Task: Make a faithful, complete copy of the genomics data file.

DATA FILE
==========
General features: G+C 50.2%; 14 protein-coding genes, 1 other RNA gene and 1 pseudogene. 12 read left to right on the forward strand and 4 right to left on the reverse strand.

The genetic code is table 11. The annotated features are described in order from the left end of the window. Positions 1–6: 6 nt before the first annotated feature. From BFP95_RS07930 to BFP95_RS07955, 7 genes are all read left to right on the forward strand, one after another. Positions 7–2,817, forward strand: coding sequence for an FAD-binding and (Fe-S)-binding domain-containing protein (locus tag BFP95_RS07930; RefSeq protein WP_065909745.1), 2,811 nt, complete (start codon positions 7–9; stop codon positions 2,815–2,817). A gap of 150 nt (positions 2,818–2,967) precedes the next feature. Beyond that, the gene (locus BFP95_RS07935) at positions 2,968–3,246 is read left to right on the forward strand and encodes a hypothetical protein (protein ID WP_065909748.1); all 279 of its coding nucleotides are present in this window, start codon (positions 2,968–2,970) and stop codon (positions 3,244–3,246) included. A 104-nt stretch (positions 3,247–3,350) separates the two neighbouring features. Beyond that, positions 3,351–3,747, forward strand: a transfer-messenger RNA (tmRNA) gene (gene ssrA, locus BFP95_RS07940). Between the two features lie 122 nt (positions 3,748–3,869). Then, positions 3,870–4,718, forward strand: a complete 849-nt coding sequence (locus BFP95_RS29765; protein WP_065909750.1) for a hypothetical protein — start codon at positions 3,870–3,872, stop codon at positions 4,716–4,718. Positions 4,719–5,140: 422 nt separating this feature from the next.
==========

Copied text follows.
General features: G+C 50.2%; 14 protein-coding genes, 1 other RNA gene and 1 pseudogene. 12 read left to right on the forward strand and 4 right to left on the reverse strand.

The genetic code is table 11. The annotated features are described in order from the left end of the window. Positions 1–6: 6 nt before the first annotated feature. From BFP95_RS07930 to BFP95_RS07955, 7 genes are all read left to right on the forward strand, one after another. Positions 7–2,817, forward strand: coding sequence for an FAD-binding and (Fe-S)-binding domain-containing protein (locus tag BFP95_RS07930; RefSeq protein WP_065909745.1), 2,811 nt, complete (start codon positions 7–9; stop codon positions 2,815–2,817). A gap of 150 nt (positions 2,818–2,967) precedes the next feature. Beyond that, the gene (locus BFP95_RS07935) at positions 2,968–3,246 is read left to right on the forward strand and encodes a hypothetical protein (protein ID WP_065909748.1); all 279 of its coding nucleotides are present in this window, start codon (positions 2,968–2,970) and stop codon (positions 3,244–3,246) included. A 104-nt stretch (positions 3,247–3,350) separates the two neighbouring features. Beyond that, positions 3,351–3,747, forward strand: a transfer-messenger RNA (tmRNA) gene (gene ssrA, locus BFP95_RS07940). Between the two features lie 122 nt (positions 3,748–3,869). Then, positions 3,870–4,718, forward strand: a complete 849-nt coding sequence (locus BFP95_RS29765; protein WP_065909750.1) for a hypothetical protein — start codon at positions 3,870–3,872, stop codon at positions 4,716–4,718. Positions 4,719–5,140: 422 nt separating this feature from the next.